Now, everyone has access to this highly versatile tool for collaborative working. While the world at large has dealt with online collaboration in the last few years, Freeform is an additional element that could further revolutionize creation between teams.

Read on AppleInsider
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Comments

  • Reply 1 of 6
    byronlbyronl Posts: 369member
    This probably won't be used in the workplace since it's apple only and very rarely every single person in the team has apple products.
    Also there are quite a few competitors with more features, I don't know if this will be used at all, in the workplace at least.
    Curious to see why Apple made this, probably so it becomes a real life brainstorming and collaborative tool for Apple's AR products.
    williamlondon
  • Reply 2 of 6
    How does this stack up against Miro?

    What I like about Miro is its integrations with and into other platforms, the huge amount of templates and the SSO authentication for the workplace environment.

    If it’s anything like iWork, I fear no company or team is going to use it because it’s not designed with an actual workplace setting in mind, like GSuite is, which is quite extensive in how you can set up organizations, roles, domain and file management.

    This tool seems to be made for teams to collaborate so I was thinking whether Apple finally has made the overall infrastructure to go with the tool. 
    h4y3sbyronlwilliamlondonFileMakerFellerdewme
  • Reply 3 of 6
    dewmedewme Posts: 5,479member
    Microsoft’s OneNote had this capability at least a decade ago. It may still be in there. It did good demo but nobody on any team I’ve been on wanted to use it. Same deal with smart whiteboards. About the only thing that seems to maintain its appeal is real, physical white boards with someone coordinating and facilitating the sessions, not a bunch of people all writing on the whiteboard at the same time. the human to human interaction is key. The tool is secondary. I have high hopes for this just like I’ve had high hopes for everything similar. Let’s see if it gains traction.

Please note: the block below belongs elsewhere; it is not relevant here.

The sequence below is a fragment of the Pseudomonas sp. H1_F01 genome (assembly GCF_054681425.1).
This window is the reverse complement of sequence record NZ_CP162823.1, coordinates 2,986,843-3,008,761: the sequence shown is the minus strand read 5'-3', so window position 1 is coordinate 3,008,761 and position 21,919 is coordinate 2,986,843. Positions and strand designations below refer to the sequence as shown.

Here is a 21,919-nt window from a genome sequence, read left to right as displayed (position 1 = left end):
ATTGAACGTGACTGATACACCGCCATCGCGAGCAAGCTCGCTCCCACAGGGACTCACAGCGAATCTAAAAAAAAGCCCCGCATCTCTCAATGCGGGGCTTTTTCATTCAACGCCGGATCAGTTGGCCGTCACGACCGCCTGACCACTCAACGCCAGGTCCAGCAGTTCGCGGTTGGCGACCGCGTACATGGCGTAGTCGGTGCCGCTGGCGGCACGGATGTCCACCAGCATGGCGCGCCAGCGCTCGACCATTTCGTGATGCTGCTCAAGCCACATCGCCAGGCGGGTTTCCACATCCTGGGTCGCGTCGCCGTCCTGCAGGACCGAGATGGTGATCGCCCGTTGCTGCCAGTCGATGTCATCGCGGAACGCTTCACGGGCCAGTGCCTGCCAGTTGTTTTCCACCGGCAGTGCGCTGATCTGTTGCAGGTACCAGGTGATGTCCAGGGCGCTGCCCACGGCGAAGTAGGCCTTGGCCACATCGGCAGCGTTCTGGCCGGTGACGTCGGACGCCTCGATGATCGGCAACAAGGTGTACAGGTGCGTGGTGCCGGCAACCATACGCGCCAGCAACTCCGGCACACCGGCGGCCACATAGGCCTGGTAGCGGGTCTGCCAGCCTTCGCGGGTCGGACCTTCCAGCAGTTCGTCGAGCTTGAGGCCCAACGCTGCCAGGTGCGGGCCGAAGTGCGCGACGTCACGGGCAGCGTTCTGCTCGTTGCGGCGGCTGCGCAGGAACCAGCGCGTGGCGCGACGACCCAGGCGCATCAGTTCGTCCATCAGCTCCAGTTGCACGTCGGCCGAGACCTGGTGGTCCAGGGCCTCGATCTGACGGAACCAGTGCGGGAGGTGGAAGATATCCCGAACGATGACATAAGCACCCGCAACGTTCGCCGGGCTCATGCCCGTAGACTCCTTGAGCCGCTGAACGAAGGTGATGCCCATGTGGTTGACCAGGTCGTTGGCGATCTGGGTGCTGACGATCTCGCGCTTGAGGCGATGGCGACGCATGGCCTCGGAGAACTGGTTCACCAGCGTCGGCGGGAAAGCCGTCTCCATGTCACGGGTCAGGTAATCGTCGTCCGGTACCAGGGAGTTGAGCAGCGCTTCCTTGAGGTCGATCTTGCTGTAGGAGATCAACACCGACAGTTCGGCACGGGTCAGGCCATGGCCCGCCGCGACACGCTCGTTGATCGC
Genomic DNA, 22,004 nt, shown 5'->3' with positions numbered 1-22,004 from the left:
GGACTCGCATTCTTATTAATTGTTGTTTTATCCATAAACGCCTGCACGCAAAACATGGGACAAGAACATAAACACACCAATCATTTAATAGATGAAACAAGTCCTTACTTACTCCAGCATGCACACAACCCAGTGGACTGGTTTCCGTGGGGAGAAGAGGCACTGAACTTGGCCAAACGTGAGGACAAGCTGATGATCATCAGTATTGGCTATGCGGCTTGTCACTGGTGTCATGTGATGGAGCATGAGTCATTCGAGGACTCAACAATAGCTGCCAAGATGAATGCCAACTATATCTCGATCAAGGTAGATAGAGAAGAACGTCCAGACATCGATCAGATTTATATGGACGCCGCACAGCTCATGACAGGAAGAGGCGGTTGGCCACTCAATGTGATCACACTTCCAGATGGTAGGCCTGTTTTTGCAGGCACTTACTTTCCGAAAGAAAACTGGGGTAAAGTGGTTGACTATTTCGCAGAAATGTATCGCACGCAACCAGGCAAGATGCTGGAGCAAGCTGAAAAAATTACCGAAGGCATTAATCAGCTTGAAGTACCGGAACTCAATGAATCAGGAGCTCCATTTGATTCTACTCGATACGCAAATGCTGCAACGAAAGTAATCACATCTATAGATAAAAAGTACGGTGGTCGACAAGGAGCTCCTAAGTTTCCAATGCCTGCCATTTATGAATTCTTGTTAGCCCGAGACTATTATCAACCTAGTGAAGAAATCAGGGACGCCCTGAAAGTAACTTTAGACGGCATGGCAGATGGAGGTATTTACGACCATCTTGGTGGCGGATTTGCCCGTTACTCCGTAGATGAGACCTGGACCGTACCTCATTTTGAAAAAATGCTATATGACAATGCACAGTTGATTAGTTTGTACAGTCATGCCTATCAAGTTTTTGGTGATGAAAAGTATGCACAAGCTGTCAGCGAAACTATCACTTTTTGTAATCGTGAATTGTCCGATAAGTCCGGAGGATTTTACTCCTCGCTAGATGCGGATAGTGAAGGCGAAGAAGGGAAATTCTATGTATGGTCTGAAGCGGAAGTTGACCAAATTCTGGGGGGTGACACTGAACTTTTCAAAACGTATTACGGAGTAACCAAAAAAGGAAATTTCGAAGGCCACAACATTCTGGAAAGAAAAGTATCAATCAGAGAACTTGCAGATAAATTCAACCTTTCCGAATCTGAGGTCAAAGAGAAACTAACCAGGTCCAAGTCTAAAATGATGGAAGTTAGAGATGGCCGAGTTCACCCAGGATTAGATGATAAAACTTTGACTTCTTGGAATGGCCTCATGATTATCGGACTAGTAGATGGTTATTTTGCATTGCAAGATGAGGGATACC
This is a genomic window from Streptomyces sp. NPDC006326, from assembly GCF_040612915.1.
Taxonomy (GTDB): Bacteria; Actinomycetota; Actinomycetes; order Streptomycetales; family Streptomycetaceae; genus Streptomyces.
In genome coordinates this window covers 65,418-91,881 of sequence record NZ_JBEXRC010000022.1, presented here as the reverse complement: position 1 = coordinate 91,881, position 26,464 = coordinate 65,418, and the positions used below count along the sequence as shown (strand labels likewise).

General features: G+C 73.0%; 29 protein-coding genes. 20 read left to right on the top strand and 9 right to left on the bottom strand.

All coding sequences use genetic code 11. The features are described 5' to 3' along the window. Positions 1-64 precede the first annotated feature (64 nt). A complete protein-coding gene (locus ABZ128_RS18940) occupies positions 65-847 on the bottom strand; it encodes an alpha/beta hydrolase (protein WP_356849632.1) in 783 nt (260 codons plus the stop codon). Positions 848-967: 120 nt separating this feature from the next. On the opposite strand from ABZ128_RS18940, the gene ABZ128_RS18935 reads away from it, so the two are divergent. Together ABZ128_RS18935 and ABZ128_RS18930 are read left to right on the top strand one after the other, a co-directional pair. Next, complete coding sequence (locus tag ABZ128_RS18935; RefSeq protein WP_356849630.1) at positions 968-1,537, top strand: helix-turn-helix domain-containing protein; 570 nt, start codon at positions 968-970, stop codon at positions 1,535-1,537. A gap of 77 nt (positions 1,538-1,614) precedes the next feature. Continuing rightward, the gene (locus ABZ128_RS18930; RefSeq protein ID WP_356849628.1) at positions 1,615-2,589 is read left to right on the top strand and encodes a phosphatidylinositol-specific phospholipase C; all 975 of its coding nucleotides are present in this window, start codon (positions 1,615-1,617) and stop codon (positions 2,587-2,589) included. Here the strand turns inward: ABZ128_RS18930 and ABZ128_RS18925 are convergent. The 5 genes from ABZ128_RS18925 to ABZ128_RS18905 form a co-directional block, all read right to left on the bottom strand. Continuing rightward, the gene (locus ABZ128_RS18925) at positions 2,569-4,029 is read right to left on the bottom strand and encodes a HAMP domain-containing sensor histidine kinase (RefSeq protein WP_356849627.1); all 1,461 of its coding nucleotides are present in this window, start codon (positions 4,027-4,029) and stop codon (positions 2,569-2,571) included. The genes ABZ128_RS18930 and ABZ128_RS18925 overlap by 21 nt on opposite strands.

Alex_VrundhvidbyronlFileMakerFeller
  • Reply 4 of 6
    dewme said:
    Microsoft’s OneNote had this capability at least a decade ago. It may still be in there. It did good demo but nobody on any team I’ve been on wanted to use it. Same deal with smart whiteboards. About the only thing that seems to maintain its appeal is real, physical white boards with someone coordinating and facilitating the sessions, not a bunch of people all writing on the whiteboard at the same time. the human to human interaction is key. The tool is secondary. I have high hopes for this just like I’ve had high hopes for everything similar. Let’s see if it gains traction.
    My experience is different. Miro is a very successful whiteboard tool and our organization uses it on a daily basis. It seems Miro is very popular with organizations.
    I just think that most of these tools are designed the wrong way, e.g not focusing on integrations or a feature-set based on what the creators think their audience needs vs what is actually deemed important. Miro nailed that part. 
    byronlwilliamlondon
  • Reply 5 of 6
    byronl said:
    This probably won't be used in the workplace since it's apple only and very rarely every single person in the team has apple products.
    Also there are quite a few competitors with more features, I don't know if this will be used at all, in the workplace at least.
    Curious to see why Apple made this, probably so it becomes a real life brainstorming and collaborative tool for Apple's AR products.
    I'm guessing that, like a lot of Apple products, this was made to be a tool that the people at Apple want to use themselves. In that case, why not release it publicly to get more feedback that will help them iterate to a more polished version?
    williamlondonlolliver
  • Reply 6 of 6
    I can see families using it, and developers/designers to mock up interfaces.